5.2.   Prodrugs

Brain uptake of drugs can be improved via prodrug formation (Bodor et al., 1987). A prodrug consists of a drug covalently attached to an unrelated chemical moiety that improves the drug's pharmacokinetic properties. The prodrug itself is inactive but becomes active when the attached moiety is cleaved in vivo by enzymatic or hydrolytic processes. A prodrug approach to delivery to the CNS involves the administration of the drug in a form that is inactive, or weakly active, but is readily able to penetrate the BBB. Ideally, the prodrug should be fairly lipid soluble so that it penetrates the BBB with ease and is converted into the active form solely within the CNS. Ideally, the active form of the molecule should be more polar than the prodrug so that it effectively becomes locked into the CNS with the consequence that brain levels of the active drug can remain high in the CNS when peripheral levels of the prodrug have declined markedly. An excellent example of this is illustrated by the series of compounds morphine, codeine, and heroin. Their brain uptakes determined by the brain uptake index (BUI) technique (Oldendorf, 1970) are illustrated in Fig. 5. Morphine, although an effective analgesic, does not enter the CNS readily and its brain entry is at the limit of quantification with this technique. Substituting one of the hydroxyl groups in the morphine molecule, thus forming codeine, increases lipid solubility and significantly increases brain uptake. The further substitution of 2 acetyl groups to form acetyl morphine produces a very substantial increase in brain penetration. Thus far, this is an excellent example of increasing brain penetration by chemical lipidization. However, once within the brain, the diacetyl morphine is rapidly metabolized to 6- acetyl morphine and then back to morphine, and it is in this form that it interacts with opioid receptors within the brain. Thus, heroin is acting as a prodrug for morphine within the CNS. It rapidly penetrates into the brain, produces the rush that the heroin addict craves, but is effectively acting as morphine. Once converted back into morphine, it is again polar and effectively becomes locked into the CNS, as it cannot easily back diffuse across the BBB; thus, morphine delivered in this way maintains significant CNS levels after the plasma levels of heroin and its metabolites have fallen. Clearly, several variants of the prodrug approach can be applied. The prodrug may simply have a higher lipid solubility favoring entry or its half-life or stability in plasma may be extended, thus enhancing and maintaining the diffusion gradient of active drug into brain over an extended period. The lipid moiety may consist of a vector attached to the drug by a linker such as an ester or disulfide bond, which is subsequently enzymatically cleaved within the brain; this type of linkage has been termed a chemical delivery system (Bodor & Buchwald, 2003; Bodor & Brewster, 1991). It is estimated that some 5% of listed drugs act as prodrugs (Bodor & Buchwald, 2003), which are subsequently converted into an active metabolite at their site of action. They almost certainly have not been deliberately designed as prodrugs and this particular mode of action, involving a crucial metabolic conversion in the target tissue, has just been serendipitously chanced upon.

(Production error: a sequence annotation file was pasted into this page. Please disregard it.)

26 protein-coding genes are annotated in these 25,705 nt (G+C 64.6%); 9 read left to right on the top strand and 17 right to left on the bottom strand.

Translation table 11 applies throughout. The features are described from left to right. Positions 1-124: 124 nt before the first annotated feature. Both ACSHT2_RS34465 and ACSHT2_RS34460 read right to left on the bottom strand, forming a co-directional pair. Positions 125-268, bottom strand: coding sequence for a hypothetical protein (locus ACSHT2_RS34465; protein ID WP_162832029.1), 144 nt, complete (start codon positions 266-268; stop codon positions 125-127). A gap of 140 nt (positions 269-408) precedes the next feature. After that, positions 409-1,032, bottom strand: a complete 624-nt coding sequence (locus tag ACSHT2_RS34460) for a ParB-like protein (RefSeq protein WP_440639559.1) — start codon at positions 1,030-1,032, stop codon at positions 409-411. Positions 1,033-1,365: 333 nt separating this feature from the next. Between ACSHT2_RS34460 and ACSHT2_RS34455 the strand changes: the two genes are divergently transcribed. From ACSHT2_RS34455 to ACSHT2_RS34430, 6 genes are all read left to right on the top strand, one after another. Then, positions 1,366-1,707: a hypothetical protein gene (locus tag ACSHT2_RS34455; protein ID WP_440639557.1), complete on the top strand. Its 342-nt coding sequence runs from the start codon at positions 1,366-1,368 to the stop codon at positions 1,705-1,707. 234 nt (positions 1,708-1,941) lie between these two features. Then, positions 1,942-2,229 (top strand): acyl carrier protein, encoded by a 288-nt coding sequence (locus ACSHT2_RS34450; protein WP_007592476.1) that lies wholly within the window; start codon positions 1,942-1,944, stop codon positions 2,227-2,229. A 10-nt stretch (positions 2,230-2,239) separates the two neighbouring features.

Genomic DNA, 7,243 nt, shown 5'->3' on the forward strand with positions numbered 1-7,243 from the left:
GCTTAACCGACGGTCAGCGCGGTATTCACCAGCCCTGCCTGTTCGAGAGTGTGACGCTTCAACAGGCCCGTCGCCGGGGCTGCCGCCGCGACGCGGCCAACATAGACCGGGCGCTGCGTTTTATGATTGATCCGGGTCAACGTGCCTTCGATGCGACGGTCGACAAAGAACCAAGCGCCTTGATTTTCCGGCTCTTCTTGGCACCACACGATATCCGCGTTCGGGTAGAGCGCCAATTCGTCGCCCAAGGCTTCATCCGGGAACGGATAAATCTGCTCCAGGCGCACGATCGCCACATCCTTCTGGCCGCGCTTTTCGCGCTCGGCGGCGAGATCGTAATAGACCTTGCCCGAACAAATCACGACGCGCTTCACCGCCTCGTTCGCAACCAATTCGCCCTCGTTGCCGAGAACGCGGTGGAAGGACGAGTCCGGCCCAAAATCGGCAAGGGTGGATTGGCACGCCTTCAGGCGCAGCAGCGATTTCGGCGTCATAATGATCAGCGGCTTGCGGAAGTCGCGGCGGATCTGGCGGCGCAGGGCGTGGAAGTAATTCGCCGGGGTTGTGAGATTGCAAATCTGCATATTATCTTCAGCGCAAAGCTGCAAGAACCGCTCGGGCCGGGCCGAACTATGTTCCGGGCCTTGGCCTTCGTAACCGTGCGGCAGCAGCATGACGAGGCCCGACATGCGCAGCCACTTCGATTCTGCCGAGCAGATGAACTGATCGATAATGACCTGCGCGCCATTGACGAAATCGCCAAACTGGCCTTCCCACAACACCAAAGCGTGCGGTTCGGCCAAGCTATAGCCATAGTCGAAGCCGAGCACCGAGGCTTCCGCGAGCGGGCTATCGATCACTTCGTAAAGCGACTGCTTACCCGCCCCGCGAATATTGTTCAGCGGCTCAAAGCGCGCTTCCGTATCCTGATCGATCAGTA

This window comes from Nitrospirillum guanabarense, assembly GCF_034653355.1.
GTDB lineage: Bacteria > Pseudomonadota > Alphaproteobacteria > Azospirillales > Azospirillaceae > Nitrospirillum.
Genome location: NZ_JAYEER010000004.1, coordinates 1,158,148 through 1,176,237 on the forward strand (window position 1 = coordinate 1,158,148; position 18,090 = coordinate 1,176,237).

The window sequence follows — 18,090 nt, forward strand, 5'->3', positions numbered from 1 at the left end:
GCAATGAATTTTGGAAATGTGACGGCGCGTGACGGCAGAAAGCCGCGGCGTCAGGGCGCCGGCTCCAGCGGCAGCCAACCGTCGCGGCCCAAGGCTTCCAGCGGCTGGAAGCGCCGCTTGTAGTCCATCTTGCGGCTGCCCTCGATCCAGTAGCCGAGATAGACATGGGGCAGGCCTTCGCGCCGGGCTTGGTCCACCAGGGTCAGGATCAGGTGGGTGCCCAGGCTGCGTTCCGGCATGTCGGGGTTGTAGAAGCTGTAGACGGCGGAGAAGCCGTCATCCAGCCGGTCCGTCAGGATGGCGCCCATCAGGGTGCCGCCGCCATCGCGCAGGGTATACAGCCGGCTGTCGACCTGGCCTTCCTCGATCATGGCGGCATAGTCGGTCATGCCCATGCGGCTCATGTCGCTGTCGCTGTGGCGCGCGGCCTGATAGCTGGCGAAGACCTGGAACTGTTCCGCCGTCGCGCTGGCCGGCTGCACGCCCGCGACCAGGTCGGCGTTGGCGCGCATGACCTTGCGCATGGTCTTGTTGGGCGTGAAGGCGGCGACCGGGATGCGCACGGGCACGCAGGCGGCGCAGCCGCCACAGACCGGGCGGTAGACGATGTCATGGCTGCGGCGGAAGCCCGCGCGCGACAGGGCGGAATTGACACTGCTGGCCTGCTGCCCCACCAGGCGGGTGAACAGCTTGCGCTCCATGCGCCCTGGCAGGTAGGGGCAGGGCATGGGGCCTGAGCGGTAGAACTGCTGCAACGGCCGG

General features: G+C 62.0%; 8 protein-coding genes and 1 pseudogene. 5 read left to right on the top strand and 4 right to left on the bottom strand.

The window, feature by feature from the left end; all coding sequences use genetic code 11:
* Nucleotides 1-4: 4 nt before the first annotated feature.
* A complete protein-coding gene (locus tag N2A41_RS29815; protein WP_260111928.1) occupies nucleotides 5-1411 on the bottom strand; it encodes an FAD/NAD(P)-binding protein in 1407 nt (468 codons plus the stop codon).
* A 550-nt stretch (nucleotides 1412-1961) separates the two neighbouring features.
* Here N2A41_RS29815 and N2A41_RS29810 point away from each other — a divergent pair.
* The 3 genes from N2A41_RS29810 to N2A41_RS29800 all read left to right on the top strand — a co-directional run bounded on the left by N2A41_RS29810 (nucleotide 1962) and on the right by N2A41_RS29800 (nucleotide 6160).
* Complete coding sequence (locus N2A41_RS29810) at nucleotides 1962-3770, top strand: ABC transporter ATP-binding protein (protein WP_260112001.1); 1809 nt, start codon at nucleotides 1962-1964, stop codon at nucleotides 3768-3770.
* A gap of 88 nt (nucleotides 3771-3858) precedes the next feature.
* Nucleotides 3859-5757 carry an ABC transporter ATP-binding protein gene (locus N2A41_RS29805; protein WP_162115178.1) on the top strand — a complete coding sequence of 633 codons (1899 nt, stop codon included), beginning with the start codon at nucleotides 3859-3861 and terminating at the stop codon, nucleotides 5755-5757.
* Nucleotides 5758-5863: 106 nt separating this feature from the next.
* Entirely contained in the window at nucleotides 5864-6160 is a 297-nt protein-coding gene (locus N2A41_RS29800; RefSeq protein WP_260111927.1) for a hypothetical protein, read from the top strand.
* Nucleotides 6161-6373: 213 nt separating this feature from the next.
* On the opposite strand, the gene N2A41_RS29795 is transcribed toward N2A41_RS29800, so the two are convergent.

Figure – 9: The BUI of the series: morphine, codeine, and heroin; each of which exhibits a progressive increase in lipid solubility
5.3.   Mucoadhesive formulation